In one of our previous articles, we told you how and why we created our own CRM system. As we already explained, in some cases, developing your own system is more profitable and advantageous than buying one that is already done. Following those principles, we decided to follow the same path with our service desk.
The market is teeming with hundreds of HelpDesks and service desk applications, yet none of these options allow an employee to simultaneously work with more than 50-100 service requests or ‘tickets’ as it is commonly known. This was the determining factor for us to decide to create a solution in line with our business processes.
In our own HelpDesk, each member of the support team can process up to 1,000 requests simultaneously. The program, which is integrated with our website, first receives all support requests and then distributes them to the sales and technical support department (requests are also sent to developers). All tickets are divided into categories that can be adjusted by type and status. For each type, and for any specific product, there are message templates that administrators can send to users to save time. We have also taught our service desk to identify the moment in which the communication between client and agent has not been reactivated in a reasonable time to be able to follow up on the case immediately.
Speaking of streamlining the process, we have made all customer information available with a single click. Everything, the list of previously used licenses, information about the current license, server, product, previous tickets, etc., appears in a window, in seconds, so that the agent in charge of that client can have all the necessary information at hand. This particular tool, no matter how much we looked for, was something that we could never find in any of the solutions that are currently on the market.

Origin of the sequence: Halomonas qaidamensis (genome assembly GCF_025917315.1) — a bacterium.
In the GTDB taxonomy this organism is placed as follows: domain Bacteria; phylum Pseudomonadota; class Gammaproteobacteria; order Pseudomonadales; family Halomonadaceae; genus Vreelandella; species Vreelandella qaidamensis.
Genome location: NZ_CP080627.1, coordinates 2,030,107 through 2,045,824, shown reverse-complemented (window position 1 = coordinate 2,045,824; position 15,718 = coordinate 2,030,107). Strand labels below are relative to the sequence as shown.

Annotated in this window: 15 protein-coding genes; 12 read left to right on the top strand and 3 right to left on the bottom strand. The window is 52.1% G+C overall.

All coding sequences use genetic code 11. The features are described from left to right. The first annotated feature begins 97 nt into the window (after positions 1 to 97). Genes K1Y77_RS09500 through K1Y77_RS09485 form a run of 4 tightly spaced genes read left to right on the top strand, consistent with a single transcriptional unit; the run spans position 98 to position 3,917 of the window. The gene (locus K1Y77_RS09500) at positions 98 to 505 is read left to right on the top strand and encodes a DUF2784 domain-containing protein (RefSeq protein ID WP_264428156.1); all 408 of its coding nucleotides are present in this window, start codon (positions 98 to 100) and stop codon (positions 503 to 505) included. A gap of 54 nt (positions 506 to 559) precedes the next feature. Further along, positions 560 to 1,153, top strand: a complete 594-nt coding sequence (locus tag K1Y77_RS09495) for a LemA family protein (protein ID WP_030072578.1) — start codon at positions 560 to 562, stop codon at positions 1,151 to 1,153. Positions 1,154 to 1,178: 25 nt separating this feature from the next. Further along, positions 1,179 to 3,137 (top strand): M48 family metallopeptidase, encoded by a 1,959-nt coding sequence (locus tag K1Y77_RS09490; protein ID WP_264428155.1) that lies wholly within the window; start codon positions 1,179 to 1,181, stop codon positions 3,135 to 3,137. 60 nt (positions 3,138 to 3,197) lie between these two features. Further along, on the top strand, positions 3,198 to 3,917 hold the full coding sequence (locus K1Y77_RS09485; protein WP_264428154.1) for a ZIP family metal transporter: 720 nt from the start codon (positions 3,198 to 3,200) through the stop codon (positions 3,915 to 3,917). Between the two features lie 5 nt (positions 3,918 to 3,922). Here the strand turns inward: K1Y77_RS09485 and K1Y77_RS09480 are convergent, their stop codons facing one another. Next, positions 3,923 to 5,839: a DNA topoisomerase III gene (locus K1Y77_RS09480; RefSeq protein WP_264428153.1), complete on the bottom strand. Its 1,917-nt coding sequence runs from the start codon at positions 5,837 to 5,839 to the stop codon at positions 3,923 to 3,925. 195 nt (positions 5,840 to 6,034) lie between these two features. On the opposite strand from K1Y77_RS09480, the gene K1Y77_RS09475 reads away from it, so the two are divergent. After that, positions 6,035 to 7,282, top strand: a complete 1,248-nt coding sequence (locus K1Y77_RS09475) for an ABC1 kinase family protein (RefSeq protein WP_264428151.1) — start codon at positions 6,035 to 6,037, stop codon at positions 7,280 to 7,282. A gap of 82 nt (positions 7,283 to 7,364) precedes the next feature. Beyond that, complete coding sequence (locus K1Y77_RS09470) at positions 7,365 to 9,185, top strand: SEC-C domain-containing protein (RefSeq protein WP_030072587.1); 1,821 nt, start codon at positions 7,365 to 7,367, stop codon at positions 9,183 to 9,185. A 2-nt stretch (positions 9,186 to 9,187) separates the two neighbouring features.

Now, sales managers can handle up to 1,000 requests and technical support specialists can process up to 400 tickets in real-time. We could simply have hired more people to handle incoming requests, but we are trying to automate our managers' tasks while expanding our internal processes.
We also thought about implementing a project management system, but, again, it seems that the existing solutions do not meet our specific needs. That is why we also decided to develop Deals, a program that represents communication with current potential customers. Deals contains important data about each project, lists all open requests, and have a feature that allows you to assign tasks to your coworkers. In addition, we have applied an agile project management tool, Kanban Board. This program is designed to visualize the stages of the requests, showing all the tasks closed in a certain period.
We could have saved time by buying a ready-to-use HelpDesk or CRM. However, there is no solution on the market that reflects all of our work processes. Such systems are implemented to simplify and optimize one’s work by providing information whenever necessary allowing automated reports. In our case, it could only be achieved by developing our own custom and convenient solution that matches our goals.